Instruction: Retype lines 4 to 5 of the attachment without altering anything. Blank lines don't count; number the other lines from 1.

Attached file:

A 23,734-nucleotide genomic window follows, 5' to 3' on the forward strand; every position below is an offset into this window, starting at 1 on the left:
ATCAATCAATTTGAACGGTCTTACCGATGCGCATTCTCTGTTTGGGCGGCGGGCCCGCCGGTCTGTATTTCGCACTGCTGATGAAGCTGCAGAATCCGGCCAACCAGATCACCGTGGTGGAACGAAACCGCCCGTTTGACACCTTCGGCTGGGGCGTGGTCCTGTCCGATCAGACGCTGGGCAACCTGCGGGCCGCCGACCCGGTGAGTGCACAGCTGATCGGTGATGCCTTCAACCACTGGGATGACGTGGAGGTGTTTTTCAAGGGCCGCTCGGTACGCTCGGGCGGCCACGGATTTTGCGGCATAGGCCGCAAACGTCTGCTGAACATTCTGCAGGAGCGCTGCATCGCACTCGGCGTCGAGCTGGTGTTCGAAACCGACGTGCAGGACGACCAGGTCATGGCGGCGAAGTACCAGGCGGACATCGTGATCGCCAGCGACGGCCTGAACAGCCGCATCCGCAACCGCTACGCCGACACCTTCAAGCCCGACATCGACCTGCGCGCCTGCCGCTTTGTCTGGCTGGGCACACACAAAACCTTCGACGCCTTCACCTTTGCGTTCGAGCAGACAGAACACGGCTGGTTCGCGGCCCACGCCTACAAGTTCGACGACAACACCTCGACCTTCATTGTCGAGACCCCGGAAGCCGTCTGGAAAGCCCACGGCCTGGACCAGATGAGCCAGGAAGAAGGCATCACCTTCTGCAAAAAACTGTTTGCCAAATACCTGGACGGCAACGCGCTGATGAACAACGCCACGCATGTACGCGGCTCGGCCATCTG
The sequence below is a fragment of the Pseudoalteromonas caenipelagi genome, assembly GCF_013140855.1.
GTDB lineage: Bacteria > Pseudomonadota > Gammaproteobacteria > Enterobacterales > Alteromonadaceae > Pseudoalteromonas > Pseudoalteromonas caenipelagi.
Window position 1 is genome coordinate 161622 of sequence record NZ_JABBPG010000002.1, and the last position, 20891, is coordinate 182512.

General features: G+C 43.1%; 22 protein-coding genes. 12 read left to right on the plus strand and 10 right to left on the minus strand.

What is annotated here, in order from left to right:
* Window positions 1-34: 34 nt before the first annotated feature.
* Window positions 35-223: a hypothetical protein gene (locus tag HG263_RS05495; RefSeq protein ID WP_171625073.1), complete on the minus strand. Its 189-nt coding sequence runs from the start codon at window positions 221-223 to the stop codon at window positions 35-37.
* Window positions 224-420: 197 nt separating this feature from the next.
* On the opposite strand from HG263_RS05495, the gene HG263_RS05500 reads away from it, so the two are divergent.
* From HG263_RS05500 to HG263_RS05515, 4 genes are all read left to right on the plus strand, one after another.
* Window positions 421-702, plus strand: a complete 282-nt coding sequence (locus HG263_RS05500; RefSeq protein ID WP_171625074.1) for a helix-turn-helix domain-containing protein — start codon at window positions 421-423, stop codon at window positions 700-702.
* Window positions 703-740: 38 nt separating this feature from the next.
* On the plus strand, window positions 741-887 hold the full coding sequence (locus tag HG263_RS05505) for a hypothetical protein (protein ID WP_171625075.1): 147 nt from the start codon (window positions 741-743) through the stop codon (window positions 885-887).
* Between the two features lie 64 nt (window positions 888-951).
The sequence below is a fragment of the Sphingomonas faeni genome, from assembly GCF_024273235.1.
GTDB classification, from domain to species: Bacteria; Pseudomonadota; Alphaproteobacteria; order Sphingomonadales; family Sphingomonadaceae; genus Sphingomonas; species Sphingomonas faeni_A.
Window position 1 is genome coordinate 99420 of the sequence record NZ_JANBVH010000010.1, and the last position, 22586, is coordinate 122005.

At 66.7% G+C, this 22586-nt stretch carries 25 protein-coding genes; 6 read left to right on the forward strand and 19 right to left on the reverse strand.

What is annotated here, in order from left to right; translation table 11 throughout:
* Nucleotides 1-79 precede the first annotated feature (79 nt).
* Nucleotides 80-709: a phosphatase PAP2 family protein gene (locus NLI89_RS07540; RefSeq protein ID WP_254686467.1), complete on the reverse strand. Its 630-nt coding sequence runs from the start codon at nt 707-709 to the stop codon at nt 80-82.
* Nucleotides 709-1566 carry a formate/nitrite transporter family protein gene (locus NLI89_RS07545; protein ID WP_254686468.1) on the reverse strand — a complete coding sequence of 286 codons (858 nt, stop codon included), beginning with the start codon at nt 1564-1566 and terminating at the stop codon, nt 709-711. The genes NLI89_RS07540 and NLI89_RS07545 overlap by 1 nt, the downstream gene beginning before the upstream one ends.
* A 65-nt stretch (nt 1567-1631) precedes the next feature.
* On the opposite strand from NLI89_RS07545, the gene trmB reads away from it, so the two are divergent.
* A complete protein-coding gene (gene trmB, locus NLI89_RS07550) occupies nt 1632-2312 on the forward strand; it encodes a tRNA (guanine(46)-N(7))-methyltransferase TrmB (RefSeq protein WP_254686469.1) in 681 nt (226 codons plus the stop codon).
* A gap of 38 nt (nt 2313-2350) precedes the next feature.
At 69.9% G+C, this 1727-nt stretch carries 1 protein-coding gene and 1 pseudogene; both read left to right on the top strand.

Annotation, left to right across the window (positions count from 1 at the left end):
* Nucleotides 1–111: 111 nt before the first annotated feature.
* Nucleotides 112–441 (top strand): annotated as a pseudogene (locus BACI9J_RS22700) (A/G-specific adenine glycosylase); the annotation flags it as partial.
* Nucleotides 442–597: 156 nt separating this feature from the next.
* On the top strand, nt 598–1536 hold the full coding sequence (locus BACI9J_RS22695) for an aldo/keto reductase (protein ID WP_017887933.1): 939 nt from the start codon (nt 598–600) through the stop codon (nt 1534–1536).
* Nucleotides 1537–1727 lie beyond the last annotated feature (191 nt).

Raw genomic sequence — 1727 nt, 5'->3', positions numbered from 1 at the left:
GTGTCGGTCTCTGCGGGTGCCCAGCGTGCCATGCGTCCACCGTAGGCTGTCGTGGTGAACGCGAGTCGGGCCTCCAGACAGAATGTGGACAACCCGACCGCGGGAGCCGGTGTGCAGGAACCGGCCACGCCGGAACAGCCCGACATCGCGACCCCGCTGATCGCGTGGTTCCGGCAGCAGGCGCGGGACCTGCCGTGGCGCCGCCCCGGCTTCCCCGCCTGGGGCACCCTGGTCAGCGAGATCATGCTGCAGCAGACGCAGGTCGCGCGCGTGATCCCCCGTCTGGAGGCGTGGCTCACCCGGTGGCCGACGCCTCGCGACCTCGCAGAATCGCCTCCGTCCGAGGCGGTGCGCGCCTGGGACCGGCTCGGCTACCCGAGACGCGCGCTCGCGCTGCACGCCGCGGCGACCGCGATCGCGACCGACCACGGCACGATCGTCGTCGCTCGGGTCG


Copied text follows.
GTDB lineage: Bacteria > Pseudomonadota > Gammaproteobacteria > Enterobacterales > Alteromonadaceae > Pseudoalteromonas > Pseudoalteromonas caenipelagi.
Window position 1 is genome coordinate 161622 of sequence record NZ_JABBPG010000002.1, and the last position, 20891, is coordinate 182512.